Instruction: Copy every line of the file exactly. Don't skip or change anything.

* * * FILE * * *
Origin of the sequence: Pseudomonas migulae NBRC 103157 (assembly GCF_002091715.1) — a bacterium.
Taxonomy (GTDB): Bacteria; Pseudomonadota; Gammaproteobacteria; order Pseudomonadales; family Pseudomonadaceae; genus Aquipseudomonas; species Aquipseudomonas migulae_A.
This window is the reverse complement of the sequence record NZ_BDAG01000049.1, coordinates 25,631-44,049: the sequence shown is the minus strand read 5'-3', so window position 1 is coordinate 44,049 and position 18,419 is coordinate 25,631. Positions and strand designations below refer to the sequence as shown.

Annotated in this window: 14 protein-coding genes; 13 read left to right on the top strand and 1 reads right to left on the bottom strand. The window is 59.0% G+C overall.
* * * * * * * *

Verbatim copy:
Origin of the sequence: Pseudomonas migulae NBRC 103157 (assembly GCF_002091715.1) — a bacterium.
Taxonomy (GTDB): Bacteria; Pseudomonadota; Gammaproteobacteria; order Pseudomonadales; family Pseudomonadaceae; genus Aquipseudomonas; species Aquipseudomonas migulae_A.
This window is the reverse complement of the sequence record NZ_BDAG01000049.1, coordinates 25,631-44,049: the sequence shown is the minus strand read 5'-3', so window position 1 is coordinate 44,049 and position 18,419 is coordinate 25,631. Positions and strand designations below refer to the sequence as shown.

Annotated in this window: 14 protein-coding genes; 13 read left to right on the top strand and 1 reads right to left on the bottom strand. The window is 59.0% G+C overall.